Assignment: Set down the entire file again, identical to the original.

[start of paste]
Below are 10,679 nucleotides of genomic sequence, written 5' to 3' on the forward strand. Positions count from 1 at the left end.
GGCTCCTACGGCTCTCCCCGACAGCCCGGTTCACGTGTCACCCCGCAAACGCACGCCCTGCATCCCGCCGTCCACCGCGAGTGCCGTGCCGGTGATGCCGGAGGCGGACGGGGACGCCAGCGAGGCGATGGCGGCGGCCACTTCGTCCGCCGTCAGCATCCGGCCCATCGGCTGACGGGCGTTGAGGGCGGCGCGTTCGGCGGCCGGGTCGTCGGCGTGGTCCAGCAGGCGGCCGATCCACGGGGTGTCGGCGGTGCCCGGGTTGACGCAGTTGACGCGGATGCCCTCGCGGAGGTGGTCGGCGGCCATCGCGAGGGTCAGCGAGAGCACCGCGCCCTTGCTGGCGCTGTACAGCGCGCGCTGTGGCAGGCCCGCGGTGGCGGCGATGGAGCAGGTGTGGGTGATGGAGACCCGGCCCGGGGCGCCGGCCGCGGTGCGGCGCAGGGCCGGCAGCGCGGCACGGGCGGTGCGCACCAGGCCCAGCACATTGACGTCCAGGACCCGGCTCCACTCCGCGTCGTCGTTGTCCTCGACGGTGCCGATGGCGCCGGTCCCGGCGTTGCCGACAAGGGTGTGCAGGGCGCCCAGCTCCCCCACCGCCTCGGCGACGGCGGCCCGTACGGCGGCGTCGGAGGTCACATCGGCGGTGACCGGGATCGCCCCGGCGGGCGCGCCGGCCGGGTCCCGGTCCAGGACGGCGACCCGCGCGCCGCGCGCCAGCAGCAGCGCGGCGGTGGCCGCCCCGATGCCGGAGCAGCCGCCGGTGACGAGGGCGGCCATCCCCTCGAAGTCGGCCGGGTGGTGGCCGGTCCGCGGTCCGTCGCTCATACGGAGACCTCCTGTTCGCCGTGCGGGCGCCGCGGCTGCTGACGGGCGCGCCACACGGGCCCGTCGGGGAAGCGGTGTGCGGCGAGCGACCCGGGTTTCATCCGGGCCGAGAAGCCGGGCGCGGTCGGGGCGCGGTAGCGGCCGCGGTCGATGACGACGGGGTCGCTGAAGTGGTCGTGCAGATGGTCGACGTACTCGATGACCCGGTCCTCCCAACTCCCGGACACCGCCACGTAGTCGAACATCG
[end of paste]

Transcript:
Below are 10,679 nucleotides of genomic sequence, written 5' to 3' on the forward strand. Positions count from 1 at the left end.
GGCTCCTACGGCTCTCCCCGACAGCCCGGTTCACGTGTCACCCCGCAAACGCACGCCCTGCATCCCGCCGTCCACCGCGAGTGCCGTGCCGGTGATGCCGGAGGCGGACGGGGACGCCAGCGAGGCGATGGCGGCGGCCACTTCGTCCGCCGTCAGCATCCGGCCCATCGGCTGACGGGCGTTGAGGGCGGCGCGTTCGGCGGCCGGGTCGTCGGCGTGGTCCAGCAGGCGGCCGATCCACGGGGTGTCGGCGGTGCCCGGGTTGACGCAGTTGACGCGGATGCCCTCGCGGAGGTGGTCGGCGGCCATCGCGAGGGTCAGCGAGAGCACCGCGCCCTTGCTGGCGCTGTACAGCGCGCGCTGTGGCAGGCCCGCGGTGGCGGCGATGGAGCAGGTGTGGGTGATGGAGACCCGGCCCGGGGCGCCGGCCGCGGTGCGGCGCAGGGCCGGCAGCGCGGCACGGGCGGTGCGCACCAGGCCCAGCACATTGACGTCCAGGACCCGGCTCCACTCCGCGTCGTCGTTGTCCTCGACGGTGCCGATGGCGCCGGTCCCGGCGTTGCCGACAAGGGTGTGCAGGGCGCCCAGCTCCCCCACCGCCTCGGCGACGGCGGCCCGTACGGCGGCGTCGGAGGTCACATCGGCGGTGACCGGGATCGCCCCGGCGGGCGCGCCGGCCGGGTCCCGGTCCAGGACGGCGACCCGCGCGCCGCGCGCCAGCAGCAGCGCGGCGGTGGCCGCCCCGATGCCGGAGCAGCCGCCGGTGACGAGGGCGGCCATCCCCTCGAAGTCGGCCGGGTGGTGGCCGGTCCGCGGTCCGTCGCTCATACGGAGACCTCCTGTTCGCCGTGCGGGCGCCGCGGCTGCTGACGGGCGCGCCACACGGGCCCGTCGGGGAAGCGGTGTGCGGCGAGCGACCCGGGTTTCATCCGGGCCGAGAAGCCGGGCGCGGTCGGGGCGCGGTAGCGGCCGCGGTCGATGACGACGGGGTCGCTGAAGTGGTCGTGCAGATGGTCGACGTACTCGATGACCCGGTCCTCCCAACTCCCGGACACCGCCACGTAGTCGAACATCG